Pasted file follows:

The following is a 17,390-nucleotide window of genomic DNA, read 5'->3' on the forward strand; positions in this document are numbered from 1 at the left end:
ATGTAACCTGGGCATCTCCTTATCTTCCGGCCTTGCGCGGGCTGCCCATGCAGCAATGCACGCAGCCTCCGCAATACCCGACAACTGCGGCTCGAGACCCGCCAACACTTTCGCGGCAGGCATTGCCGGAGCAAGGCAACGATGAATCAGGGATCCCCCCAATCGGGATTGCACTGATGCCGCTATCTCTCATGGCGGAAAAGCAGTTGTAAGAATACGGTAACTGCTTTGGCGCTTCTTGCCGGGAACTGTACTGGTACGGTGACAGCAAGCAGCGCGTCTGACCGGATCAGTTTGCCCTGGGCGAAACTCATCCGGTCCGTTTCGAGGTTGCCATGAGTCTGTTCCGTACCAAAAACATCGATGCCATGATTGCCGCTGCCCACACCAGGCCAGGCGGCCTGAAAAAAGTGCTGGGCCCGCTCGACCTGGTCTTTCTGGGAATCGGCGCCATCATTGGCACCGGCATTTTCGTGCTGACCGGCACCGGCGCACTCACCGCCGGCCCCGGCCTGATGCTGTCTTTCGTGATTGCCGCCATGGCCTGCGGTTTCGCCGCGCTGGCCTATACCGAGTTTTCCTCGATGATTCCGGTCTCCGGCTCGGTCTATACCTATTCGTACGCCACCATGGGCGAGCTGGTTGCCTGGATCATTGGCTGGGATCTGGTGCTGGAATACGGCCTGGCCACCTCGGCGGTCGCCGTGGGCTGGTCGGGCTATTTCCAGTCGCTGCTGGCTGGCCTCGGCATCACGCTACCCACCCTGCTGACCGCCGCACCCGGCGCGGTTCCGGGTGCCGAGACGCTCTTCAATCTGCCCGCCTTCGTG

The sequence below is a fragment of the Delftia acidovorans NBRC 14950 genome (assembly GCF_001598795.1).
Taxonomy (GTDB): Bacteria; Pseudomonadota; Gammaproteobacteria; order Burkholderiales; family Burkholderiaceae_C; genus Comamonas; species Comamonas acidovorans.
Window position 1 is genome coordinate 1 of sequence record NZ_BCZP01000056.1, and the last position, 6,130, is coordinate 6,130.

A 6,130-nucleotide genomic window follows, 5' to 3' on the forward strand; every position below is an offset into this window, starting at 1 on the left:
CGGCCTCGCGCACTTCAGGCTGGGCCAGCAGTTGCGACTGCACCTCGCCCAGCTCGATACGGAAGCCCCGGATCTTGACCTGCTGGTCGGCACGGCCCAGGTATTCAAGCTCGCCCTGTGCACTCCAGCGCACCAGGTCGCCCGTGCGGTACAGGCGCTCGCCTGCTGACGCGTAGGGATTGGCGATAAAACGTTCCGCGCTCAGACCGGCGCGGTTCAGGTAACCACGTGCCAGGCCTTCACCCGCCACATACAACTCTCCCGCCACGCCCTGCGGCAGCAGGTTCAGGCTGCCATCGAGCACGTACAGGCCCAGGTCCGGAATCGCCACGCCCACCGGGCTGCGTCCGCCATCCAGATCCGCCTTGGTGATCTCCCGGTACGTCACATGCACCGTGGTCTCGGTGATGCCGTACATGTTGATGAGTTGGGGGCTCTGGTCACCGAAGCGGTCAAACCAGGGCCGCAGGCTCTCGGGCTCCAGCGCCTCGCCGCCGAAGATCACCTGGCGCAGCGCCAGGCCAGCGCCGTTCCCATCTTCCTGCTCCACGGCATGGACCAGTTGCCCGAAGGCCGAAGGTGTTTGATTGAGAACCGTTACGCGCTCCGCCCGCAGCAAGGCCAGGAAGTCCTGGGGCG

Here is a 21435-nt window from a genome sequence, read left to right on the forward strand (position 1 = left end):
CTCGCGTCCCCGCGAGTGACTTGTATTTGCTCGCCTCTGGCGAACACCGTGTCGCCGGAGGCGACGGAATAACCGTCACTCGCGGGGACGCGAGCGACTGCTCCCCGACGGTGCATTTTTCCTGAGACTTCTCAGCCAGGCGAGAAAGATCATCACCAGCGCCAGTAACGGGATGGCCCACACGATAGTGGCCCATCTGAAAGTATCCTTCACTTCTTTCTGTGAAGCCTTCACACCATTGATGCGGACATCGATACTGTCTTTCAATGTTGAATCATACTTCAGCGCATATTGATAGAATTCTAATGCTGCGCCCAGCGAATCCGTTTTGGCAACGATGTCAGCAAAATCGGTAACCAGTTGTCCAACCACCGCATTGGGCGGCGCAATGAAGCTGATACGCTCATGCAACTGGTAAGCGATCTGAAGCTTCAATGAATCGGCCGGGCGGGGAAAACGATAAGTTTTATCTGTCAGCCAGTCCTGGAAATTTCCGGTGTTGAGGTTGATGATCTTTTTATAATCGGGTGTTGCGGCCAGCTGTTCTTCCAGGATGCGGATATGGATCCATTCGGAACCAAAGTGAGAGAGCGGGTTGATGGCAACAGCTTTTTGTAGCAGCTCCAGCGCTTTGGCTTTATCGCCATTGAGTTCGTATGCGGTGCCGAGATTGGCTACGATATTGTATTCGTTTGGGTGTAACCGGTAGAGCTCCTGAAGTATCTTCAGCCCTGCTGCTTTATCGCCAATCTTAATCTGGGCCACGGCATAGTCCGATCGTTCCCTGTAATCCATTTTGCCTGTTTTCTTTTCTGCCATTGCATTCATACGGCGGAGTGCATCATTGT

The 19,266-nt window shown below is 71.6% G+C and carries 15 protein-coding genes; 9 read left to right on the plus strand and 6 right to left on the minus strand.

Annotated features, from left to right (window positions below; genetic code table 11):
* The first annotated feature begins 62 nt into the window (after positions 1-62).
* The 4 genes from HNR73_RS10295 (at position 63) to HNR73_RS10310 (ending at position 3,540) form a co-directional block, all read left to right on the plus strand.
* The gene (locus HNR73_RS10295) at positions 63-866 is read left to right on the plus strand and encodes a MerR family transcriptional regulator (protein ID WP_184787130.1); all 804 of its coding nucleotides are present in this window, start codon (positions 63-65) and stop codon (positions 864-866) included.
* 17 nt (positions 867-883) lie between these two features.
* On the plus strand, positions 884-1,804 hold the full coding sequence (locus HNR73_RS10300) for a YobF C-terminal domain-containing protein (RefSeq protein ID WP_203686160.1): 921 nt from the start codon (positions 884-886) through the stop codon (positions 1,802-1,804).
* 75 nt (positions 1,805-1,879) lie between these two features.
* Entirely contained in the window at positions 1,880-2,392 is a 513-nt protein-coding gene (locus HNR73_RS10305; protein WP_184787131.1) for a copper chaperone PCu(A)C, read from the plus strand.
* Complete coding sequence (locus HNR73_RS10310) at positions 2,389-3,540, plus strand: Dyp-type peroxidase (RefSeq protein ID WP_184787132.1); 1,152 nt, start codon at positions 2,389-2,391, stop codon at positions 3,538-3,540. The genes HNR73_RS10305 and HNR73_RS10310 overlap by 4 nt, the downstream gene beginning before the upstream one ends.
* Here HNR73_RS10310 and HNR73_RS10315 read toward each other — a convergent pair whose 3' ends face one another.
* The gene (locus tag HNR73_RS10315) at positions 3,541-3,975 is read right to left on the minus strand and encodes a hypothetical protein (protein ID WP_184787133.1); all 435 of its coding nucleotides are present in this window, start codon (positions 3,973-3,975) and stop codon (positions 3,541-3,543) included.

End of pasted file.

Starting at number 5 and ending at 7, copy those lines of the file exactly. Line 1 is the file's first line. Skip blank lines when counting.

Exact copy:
Window position 1 is genome coordinate 1 of sequence record NZ_BCZP01000056.1, and the last position, 6,130, is coordinate 6,130.

A 6,130-nucleotide genomic window follows, 5' to 3' on the forward strand; every position below is an offset into this window, starting at 1 on the left:
CGGCCTCGCGCACTTCAGGCTGGGCCAGCAGTTGCGACTGCACCTCGCCCAGCTCGATACGGAAGCCCCGGATCTTGACCTGCTGGTCGGCACGGCCCAGGTATTCAAGCTCGCCCTGTGCACTCCAGCGCACCAGGTCGCCCGTGCGGTACAGGCGCTCGCCTGCTGACGCGTAGGGATTGGCGATAAAACGTTCCGCGCTCAGACCGGCGCGGTTCAGGTAACCACGTGCCAGGCCTTCACCCGCCACATACAACTCTCCCGCCACGCCCTGCGGCAGCAGGTTCAGGCTGCCATCGAGCACGTACAGGCCCAGGTCCGGAATCGCCACGCCCACCGGGCTGCGTCCGCCATCCAGATCCGCCTTGGTGATCTCCCGGTACGTCACATGCACCGTGGTCTCGGTGATGCCGTACATGTTGATGAGTTGGGGGCTCTGGTCACCGAAGCGGTCAAACCAGGGCCGCAGGCTCTCGGGCTCCAGCGCCTCGCCGCCGAAGATCACCTGGCGCAGCGCCAGGCCAGCGCCGTTCCCATCTTCCTGCTCCACGGCATGGACCAGTTGCCCGAAGGCCGAAGGTGTTTGATTGAGAACCGTTACGCGCTCCGCCCGCAGCAAGGCCAGGAAGTCCTGGGGCG